Fig. 1

Structure of the bromodomain water network and proteins considered in this study. a Bromodomain fold with conserved water molecules highlighted as red spheres. The four conserved water sites are referred to as W1–W4, and their location within the network topology is shown in the zoomed panel. b Phylogenetic tree of the human bromodomain family, where the 35 bromodomains considered in the study are highlighted in green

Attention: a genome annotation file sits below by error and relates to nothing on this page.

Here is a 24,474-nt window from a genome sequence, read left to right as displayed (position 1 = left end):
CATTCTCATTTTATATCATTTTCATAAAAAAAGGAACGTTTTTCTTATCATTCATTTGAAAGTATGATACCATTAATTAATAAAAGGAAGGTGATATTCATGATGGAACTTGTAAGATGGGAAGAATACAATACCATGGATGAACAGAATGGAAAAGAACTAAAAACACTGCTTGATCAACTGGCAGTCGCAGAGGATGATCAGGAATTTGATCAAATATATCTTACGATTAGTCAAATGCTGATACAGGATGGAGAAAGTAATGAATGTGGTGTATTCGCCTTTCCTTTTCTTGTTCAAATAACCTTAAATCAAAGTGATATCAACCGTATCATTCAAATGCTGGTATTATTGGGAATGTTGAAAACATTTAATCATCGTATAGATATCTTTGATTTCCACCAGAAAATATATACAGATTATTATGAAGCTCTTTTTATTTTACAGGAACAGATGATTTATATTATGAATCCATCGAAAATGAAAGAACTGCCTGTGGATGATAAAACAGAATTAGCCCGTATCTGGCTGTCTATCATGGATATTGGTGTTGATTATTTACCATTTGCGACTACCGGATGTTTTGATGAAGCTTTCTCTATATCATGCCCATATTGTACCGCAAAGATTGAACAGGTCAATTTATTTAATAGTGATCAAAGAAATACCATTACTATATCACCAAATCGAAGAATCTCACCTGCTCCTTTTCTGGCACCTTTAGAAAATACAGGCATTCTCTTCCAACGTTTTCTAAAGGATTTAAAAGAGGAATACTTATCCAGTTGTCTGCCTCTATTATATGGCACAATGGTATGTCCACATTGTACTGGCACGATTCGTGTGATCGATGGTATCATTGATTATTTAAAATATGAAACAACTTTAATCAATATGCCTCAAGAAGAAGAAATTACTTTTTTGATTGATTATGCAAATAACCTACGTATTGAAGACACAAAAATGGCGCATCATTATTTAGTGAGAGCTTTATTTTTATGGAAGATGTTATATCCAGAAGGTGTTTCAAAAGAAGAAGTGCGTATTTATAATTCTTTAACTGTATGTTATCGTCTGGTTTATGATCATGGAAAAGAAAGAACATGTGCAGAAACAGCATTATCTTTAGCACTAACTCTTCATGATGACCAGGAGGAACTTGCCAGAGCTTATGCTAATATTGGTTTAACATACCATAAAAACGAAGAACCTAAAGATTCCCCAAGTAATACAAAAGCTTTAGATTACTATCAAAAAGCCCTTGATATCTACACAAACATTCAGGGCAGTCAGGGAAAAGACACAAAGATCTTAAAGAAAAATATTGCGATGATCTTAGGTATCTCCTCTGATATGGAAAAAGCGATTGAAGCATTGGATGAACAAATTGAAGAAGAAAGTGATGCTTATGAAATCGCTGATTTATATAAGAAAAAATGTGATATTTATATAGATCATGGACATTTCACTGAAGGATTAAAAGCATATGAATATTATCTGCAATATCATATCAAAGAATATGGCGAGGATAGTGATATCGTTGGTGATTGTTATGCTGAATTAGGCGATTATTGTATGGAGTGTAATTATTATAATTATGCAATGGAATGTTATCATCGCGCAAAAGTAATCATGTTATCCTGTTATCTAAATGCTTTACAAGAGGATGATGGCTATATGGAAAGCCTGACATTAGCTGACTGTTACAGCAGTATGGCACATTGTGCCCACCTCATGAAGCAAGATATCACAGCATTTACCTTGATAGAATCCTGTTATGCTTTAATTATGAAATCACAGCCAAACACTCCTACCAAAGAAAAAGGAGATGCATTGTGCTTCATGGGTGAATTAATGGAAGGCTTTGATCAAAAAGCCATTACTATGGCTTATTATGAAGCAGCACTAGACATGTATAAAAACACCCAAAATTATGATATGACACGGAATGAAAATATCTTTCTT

In a classic study, Barillari et al.18 found that water molecules that were known to be displaced by a ligand were more likely to have a lower affinity than water molecules that were not known to be displaceable. As the transfer of stable water molecules from a binding site to bulk water incurs a cost in terms of free energy, the more tightly bound a set of water molecule are, the larger the free energy penalty is to displace them. Given that the free energy of binding of water molecules to a protein cannot be determined experimentally, it is necessary to resort to theoretical approaches. Recently, Vukovic et al. used inhomogeneous fluid solvation theory to estimate the binding thermodynamics of water in twenty bromodomains, although they did not focus on how the relative binding energies of the conserved network could be exploited to gain selectivity19. A new approach based on Monte Carlo (MC) simulation in the grand canonical (GC) ensemble was proposed by Ross et al20,21. The method has the advantage of being able to identify preferred water molecule positions and at the same time rigorously calculate binding free energies in a single set of simulations. In addition, the approach naturally takes into account cooperative effects in water networks20,22,23. By post-processing the trajectories, it is also possible to rigorously rank order every water molecule or network in the GC region by their binding affinities.